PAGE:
Examiner Sports column, 28 Feb 2008

March 21, 2008

When the whole
picture isn’t
essential

N O SURPRISES when it comes to
the issue which dominated
water-cooler talk for the last few days. Anyone who saw Eduardo’s horrific leg-break in the Arsenal-Birmingham City game last week in the Premier League last week isn’t likely to forget it in a hurry.

That is, if you actually saw it. The decision by the Sky Sports match director not to replay the incident from an angle which showed the exact angle of the break and the resultant flapping of the Arsenal player’s dislocated ankle has provoked quite a bit of comment.

On the one hand you have those who supported the decision as sparing those at home an unnecessarily graphic image that wasn’t likely to add to the viewing experience. You’re watching a sports event, not ER.

The faces of some of the players who saw the aftermath up close and personal was eloquent testimony to the seriousness of the injury, though none vomited, which is what happened to one player when he saw David Busst’s equally horrific leg injury in a Coventry City clash with Manchester United some years ago.

On the other hand you have people who objected to the decision not to replay the incident from various angles and at slow speeds. Their arguments range from the fact that they pay their money and they’re entitled to the full coverage they’ve forked out for, to those who object to what amounts to censorship of a key incident in a game without being consulted as to whether they think such censorship is appropriate.

Leaving aside the I-ponied-up-so-I-want
-to-see-it-all brigade (if, God forbid, a crowd surge left someone suffocated, would they insist on a close-up of the victim’s face?), there may be something worth considering in the other argument.

There might be merit in the suggestion that a nameless, faceless technician shouldn’t be allowed to deprive people of being aware of the totality of incidents which influenced a key game in the Premiership. That they’re presenting a skewed version of events.

In any event, the ‘censorship’, such as it was, lasted only until someone uploaded the incident onto the internet, no doubt within minutes of occurring.

It’s only fair to point out that it subsequently emerged that ‘watershed’ considerations — as in, what’s appropriate to show on television before 9pm — coloured the decision to pull replays of the incident, with BBC’s Match of the Day warning viewers they were about to see some disturbing footage, but anyone with access to the internet and a mind to see broken bone pushing out against the unfortunate Eduardo’s stocking had a range of viewing option thanks to Youtube.

You could argue, then, that the Sky censorship was even more meaningless, because in real terms the incident was visible to anyone who wanted to see it, and that the attack of conscience was a disingenuous one. And so on and so forth.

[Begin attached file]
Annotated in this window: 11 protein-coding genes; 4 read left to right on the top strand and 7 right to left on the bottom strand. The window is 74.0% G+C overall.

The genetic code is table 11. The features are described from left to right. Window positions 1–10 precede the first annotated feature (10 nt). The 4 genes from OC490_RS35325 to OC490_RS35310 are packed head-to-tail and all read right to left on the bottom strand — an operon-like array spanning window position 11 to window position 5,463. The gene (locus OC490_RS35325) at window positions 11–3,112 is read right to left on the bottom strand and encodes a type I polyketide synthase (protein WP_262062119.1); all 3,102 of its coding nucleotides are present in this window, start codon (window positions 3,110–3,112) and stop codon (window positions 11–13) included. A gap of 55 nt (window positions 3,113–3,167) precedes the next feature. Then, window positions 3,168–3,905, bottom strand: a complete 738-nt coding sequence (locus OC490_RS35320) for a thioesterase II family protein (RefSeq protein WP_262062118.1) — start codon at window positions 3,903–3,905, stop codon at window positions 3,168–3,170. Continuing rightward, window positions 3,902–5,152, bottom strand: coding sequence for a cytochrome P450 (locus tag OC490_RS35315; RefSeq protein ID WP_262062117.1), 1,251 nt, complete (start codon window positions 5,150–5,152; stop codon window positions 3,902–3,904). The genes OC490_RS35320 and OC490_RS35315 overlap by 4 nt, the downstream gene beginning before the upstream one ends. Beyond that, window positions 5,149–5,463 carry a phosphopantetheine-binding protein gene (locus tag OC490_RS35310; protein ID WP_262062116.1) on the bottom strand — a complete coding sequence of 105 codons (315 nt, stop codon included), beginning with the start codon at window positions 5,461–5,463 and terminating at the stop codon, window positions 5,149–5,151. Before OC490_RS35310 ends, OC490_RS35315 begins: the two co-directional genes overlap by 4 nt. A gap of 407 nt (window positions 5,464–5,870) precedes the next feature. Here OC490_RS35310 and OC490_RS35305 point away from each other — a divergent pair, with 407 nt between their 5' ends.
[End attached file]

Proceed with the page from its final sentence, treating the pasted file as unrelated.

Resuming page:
Here in Talking Sport Towers we give Sky the benefit of the doubt, which probably isn’t a phrase that gets a lot of airplay. We’d think the match director was motivated more by human decency rather than anything else. It was instantly obvious that Eduardo’s injury was career-threatening in the way that Busst’s was, or other dreadful incidents such as the broken legs suffered by Joe Theismann or Beano McDonald in American football and Gaelic football.

Those injuries, in vastly different sports and years apart, stick in the mind because the seriousness was immediately apparent. David Busst’s career never recovered; not surprising when he had an incredible 26 operations to try to repair the damage.

Joe Theismann’s leg was snapped above the ankle by Lawrence Taylor in a Redskins-Giants game in 1984 — incidentally, repeated replays of the incident caused huge controversy in the States at the time — and he never made it back either.

Beano McDonald has come back. Eduardo’s injury looks more severe, though that was little consolation to McDonald when he broke his leg in Croker a few years ago.

I suppose where we’re getting to with all of this is that an injury as bad as Eduardo’s, or those mentioned above, resonates immediately. It’s clear how badly hurt the player is and that colours all considerations. It could be argued that the Sky decision last weekend was just delaying the inevitable, a hypocritical sop.

We don’t think so. Sometimes it’s right not to show the whole picture, and this was one of them.

Contact: michael.moynihan@examiner.ie

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